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A group of concertina players from around the New Forest area.

We meet on Wednesday every week, usually at Greyfriars Community Centre in Ringwood

New members welcome.

Contact Richard Lane on 01202 763043 for more details

This is the page where the Webmaster can sign in to administer this website.

These contacts have been provided in order to help you find out more about the concertina in general and local groups that play together around the country.  The list is accurate at time of publication; however, WCCP has no control over websites belonging to other organisations.

International Concertina Association

Promotes concertinas and concertina playing.  Has a large music library.

www.concertina.org

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Concertina FAQ

Information on all aspects of concertinas including shops, dealers and much more.

www.concertina.info

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Concertina Net

Lots of articles on Concertinas, including tunes, playing, maintenance & for sale forum,

www.concertina.net

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Concertina Connection

Wim Wakker’s site – restorer and maker of instruments – lots of technical information

www.concertinaconnection.com

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Wheatstone

Maker and repairer, Steve Dickinson continues the Wheatstone name and reputation

www.wheatstone.co.uk

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Find that tune

Members often ask "Where can I find that tune?" Some good resources for tunes are:

The Session

The concertina.net Tune-O-Tron

JC's ABC Tune Finder

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GROUPS AROUND THE COUNTRY

J25

We are a concertina band named J25 (after the venue where we practice, close to Junction 25 of the M5), playing multi-part band arrangements, mostly on English system concertinas, though Duet system and Anglo system players are very welcome if they can cope with a variety of keys. We have close links with West Country Concertina Players.

The next Banding Together weekend will be at Dame Hannah’s at Seale-Hayne near Newton Abbot, Devon, 16th-18th June, 2017.

This  will be the 5th banding weekend J25 has organised, and we are excited to be playing under the baton of James Stretton, who was so impressed by the concertina band in 2016 at the Taunton Music Festival.  Places are filling up, and the number is limited, so now is the time to download your application form from our website at http://www.j25.btck.co.uk/BandingTogether and send in your deposit of £70. for the third year we have kept the weekend cost down to £210.
 
 
Please contact Colin Sleath at This email address is being protected from spambots. You need JavaScript enabled to view it. or on 01179 686860 if you have any queries.

Interested?  To find out more:-

or our Facebook page https://www.facebook.com/concertinaband/ 

or phone Colin Sleath 01179 686860 or Claire Wren 07584 305452

 

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SqueezEast Concertinas

Contact via this e mail address This email address is being protected from spambots. You need JavaScript enabled to view it.

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Kettlebridge Concertinas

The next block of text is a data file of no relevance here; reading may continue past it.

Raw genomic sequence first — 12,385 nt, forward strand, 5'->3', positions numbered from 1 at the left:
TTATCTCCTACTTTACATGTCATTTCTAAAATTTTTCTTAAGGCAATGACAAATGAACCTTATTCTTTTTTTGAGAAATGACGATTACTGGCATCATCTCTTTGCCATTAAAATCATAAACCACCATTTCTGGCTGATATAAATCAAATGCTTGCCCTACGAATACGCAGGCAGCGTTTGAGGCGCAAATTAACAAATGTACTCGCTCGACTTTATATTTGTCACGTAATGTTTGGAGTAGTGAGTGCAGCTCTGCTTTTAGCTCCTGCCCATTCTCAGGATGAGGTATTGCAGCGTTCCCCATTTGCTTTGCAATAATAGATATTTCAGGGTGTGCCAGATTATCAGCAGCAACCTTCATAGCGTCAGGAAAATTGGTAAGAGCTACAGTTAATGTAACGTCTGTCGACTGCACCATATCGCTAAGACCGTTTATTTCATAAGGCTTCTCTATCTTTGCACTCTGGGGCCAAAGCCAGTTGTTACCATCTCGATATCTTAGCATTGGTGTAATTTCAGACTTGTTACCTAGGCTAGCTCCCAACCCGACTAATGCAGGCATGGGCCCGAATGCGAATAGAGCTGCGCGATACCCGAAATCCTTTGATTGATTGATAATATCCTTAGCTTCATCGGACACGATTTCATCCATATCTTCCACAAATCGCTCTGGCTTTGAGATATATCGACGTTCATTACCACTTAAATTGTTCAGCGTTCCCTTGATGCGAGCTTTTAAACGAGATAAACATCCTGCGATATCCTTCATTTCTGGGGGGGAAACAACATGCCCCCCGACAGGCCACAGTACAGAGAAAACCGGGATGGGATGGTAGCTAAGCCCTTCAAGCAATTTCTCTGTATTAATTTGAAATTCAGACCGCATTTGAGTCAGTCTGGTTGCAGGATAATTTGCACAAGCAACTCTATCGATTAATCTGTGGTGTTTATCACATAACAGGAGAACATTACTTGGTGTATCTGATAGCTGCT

www.kettlebridgeconcertinas.org.uk

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Forestinas

A group of concertina players from around the New Forest area.

We meet on Wednesday every week, usually at Greyfriars Community Centre in Ringwood.

New members welcome.

Contact Rob MacDonald 07538 881089 or This email address is being protected from spambots. You need JavaScript enabled to view it. for more details.

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Lewes, Sussex

The Lewes Arms holds a regular Folk Club and often runs Concertina Workshops

www.lewesarmsfolkclub.org

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The Chiltina Concertina Group

A Concertina group that meets once every month in Maulden, Bedforshire

www.chiltinas.org.uk

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Concertina Academy

The site of Pauline de Snoo – useful tutorial materials

www.concertina-academy.com

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Hands on Music

Organisers of Concertinas at Witney – annual weekend workshop

www.davetownsendmusic.com 

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Wren Music

A Devon based charity promoting the playing of folk music.

Devon’s Folk and Community Arts Development Organisation hold regular music sessions

www.wren music.co.uk

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Folk South West

Working to stimulate enjoyment, participation and creativity in music, song, dance

www.folksw.org.uk

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We now have a working Concertina band under the baton of Alan Dyer.

Alan will continue with the overall principle of maintaining a concertina band for members to have fun, playing a wide range of music and with the ability to accept invitations to play at various venues.

We practice from 9.00am till 11.00am on each Ruishton play day at Ruishton Village hall. - before our usual members meeting at 11.00 am.

We are now into our fourth year of performances and look forward to a busy time up to Christmas.

If you think you might be interested in joining us please contact Colin Campbell Tel: 01395 568343

E-mail: This email address is being protected from spambots. You need JavaScript enabled to view it.